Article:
The other two films being screened at the festival are biographies of two of America's most important and little known African Americans, Ida B. Wells and Ralph J. Bunche. Hardly household names, yet their stories shed new light on American history. The hour long Ida B. Wells film was produced, written and directed by William for The American Experience, the highly acclaimed public television documentary series that focuses on US history. The story of this courageous woman who launched an international crusade against lynching had been totally ignored or forgotten. She is now one of the best known African American heroes. The Ralph Bunche biography is also a first, reintroducing to the American public this Nobel Peace Prize winner-the first person of color in the world to be so honored! This two hour long biography was broadcast nationally as a PBS television special, about Ralph Bunche, the U.N. Undersecretary General, who among his many legacies and accomplishments was the architect of United Nations Peacekeeping.
I hope this introduction to my husband's work at this festival here in Berlin will be of interest to the Black International "Cinemaphile." I think the four films that have been selected by the festival programmer are not only representative of some of my husband's best work, they are important historical documents in and of themselves. My only regret is that my husband and I cannot be there to share them with you.
William Greaves Productions, Inc.
New York City
Director, producer and writer William Greaves began his career as a featured actor on Broadway and in motion pictures. His dedication, professionalism, creative and academic abilities behind and in front of the camera earned him over 60 international film festival awards, including an Emmy and four Emmy nominations. In 1980, he was inducted into the Black Filmmakers Hall of Fame, and in the same year he was the recipient of a special "homage" at the first Black American Independent Film Festival in Paris. In 1986, he received an "Indy" - the special Life Achievement Award - from the Association of Independent Video and Filmmakers.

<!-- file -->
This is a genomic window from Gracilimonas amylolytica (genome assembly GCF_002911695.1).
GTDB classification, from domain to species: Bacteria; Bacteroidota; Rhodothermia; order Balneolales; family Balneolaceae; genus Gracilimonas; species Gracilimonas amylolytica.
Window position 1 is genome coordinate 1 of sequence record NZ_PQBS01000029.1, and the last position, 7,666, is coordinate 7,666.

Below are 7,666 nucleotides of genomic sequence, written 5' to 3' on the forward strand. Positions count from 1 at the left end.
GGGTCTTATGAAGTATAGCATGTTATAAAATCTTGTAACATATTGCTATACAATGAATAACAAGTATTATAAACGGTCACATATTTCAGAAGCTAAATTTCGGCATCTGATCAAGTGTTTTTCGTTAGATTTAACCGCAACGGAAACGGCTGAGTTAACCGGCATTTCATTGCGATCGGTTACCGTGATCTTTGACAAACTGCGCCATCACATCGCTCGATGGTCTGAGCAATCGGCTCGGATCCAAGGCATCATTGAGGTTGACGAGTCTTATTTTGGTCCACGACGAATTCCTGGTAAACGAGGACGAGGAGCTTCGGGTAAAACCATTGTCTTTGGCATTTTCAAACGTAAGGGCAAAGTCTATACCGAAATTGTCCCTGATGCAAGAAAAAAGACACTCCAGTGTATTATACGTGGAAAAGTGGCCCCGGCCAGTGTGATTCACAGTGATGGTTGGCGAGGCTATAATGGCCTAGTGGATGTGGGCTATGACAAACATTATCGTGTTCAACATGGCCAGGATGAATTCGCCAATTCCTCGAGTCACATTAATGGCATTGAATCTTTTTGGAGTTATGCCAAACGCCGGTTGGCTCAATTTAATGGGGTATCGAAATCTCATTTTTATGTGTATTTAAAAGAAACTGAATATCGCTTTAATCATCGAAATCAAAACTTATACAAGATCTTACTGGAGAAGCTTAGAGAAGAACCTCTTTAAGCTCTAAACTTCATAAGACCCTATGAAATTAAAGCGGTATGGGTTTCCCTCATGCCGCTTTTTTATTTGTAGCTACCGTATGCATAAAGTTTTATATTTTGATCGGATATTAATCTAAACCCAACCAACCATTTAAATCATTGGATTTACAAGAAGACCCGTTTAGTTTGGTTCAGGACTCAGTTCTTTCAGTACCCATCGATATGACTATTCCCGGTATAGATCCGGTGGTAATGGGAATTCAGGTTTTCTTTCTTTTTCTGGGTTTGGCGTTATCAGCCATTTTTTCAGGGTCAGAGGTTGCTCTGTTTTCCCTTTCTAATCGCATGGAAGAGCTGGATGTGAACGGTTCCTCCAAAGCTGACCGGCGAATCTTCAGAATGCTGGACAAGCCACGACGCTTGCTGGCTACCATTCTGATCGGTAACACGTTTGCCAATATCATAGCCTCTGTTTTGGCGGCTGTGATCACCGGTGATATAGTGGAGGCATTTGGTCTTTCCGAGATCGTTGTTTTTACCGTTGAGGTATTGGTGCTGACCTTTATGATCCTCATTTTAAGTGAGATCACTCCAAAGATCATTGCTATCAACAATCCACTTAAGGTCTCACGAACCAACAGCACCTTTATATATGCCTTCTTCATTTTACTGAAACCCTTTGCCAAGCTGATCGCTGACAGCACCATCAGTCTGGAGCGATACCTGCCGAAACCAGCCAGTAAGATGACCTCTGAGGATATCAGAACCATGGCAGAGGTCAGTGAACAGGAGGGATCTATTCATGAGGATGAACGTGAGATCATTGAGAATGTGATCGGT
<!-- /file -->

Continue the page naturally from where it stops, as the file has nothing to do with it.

For two years, Greaves served as executive producer and co-host of the pioneering network television series Black Journal, for which he was awarded an Emmy.
Regisseur, Produzent und Autor William Greaves begann seine berufliche Karriere als Hauptdarsteller am Broadway und in Spielfilmen. Seine Hingabe, Professionalität sowie kreativen und akademischen Fähigkeiten hinter und vor der Kamera trugen ihm über 60 internationale Filmfestivalpreise ein, sowie einen Emmy und vier Emmy-Nominierungen. Im Jahr 1980 wurde er in die Black Filmmakers Hall of Fame aufgenommen und war im selben Jahr Empfänger einer besonderen "Hommage" auf dem ersten Black American Independent Film Festival in Paris. 1986 erhielt er den "Indy" - die besondere Auszeichnung für das Lebenswerk - von der Vereinigung Unabhängiger Video- und Filmemacher.
Zwei Jahre lang war Greaves geschäftsführender Produzent und Ko-Moderator der wegbereitenden Fernsehreihe Black Journal im US-amerikanischen Sendenetz, für die er mit einem Emmy ausgezeichnet wurde.
may not make it if I try, but I damn sure won´t if I don´t..."
will either find a way or make one."
you do..., be cool!"
"Yes, We can...!"